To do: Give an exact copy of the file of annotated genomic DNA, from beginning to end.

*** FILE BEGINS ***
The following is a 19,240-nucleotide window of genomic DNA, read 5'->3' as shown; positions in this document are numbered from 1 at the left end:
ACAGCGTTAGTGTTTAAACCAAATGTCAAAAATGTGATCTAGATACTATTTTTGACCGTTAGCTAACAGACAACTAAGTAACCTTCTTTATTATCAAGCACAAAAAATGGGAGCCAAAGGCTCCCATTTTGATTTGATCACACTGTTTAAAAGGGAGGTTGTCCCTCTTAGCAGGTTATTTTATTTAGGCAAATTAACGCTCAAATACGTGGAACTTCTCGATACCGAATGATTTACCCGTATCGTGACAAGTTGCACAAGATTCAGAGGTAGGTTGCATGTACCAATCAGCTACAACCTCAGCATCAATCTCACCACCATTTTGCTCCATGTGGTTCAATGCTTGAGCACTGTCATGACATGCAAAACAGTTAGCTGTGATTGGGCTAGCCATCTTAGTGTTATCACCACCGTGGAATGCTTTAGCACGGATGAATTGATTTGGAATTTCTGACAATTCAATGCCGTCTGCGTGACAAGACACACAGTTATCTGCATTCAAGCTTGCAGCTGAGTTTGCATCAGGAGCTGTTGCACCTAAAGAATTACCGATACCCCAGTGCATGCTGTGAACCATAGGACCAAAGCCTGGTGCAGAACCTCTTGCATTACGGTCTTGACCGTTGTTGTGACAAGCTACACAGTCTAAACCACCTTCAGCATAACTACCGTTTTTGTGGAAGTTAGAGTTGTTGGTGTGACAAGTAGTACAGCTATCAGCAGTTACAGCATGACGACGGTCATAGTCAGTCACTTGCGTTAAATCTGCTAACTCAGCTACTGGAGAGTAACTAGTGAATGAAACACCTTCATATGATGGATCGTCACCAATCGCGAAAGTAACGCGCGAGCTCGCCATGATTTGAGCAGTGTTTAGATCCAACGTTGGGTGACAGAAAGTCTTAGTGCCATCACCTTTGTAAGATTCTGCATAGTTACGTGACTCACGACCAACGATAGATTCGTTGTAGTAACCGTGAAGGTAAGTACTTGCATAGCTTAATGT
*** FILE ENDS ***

The following is a 19,240-nucleotide window of genomic DNA, read 5'->3' as shown; positions in this document are numbered from 1 at the left end:
ACAGCGTTAGTGTTTAAACCAAATGTCAAAAATGTGATCTAGATACTATTTTTGACCGTTAGCTAACAGACAACTAAGTAACCTTCTTTATTATCAAGCACAAAAAATGGGAGCCAAAGGCTCCCATTTTGATTTGATCACACTGTTTAAAAGGGAGGTTGTCCCTCTTAGCAGGTTATTTTATTTAGGCAAATTAACGCTCAAATACGTGGAACTTCTCGATACCGAATGATTTACCCGTATCGTGACAAGTTGCACAAGATTCAGAGGTAGGTTGCATGTACCAATCAGCTACAACCTCAGCATCAATCTCACCACCATTTTGCTCCATGTGGTTCAATGCTTGAGCACTGTCATGACATGCAAAACAGTTAGCTGTGATTGGGCTAGCCATCTTAGTGTTATCACCACCGTGGAATGCTTTAGCACGGATGAATTGATTTGGAATTTCTGACAATTCAATGCCGTCTGCGTGACAAGACACACAGTTATCTGCATTCAAGCTTGCAGCTGAGTTTGCATCAGGAGCTGTTGCACCTAAAGAATTACCGATACCCCAGTGCATGCTGTGAACCATAGGACCAAAGCCTGGTGCAGAACCTCTTGCATTACGGTCTTGACCGTTGTTGTGACAAGCTACACAGTCTAAACCACCTTCAGCATAACTACCGTTTTTGTGGAAGTTAGAGTTGTTGGTGTGACAAGTAGTACAGCTATCAGCAGTTACAGCATGACGACGGTCATAGTCAGTCACTTGCGTTAAATCTGCTAACTCAGCTACTGGAGAGTAACTAGTGAATGAAACACCTTCATATGATGGATCGTCACCAATCGCGAAAGTAACGCGCGAGCTCGCCATGATTTGAGCAGTGTTTAGATCCAACGTTGGGTGACAGAAAGTCTTAGTGCCATCACCTTTGTAAGATTCTGCATAGTTACGTGACTCACGACCAACGATAGATTCGTTGTAGTAACCGTGAAGGTAAGTACTTGCATAGCTTAATGT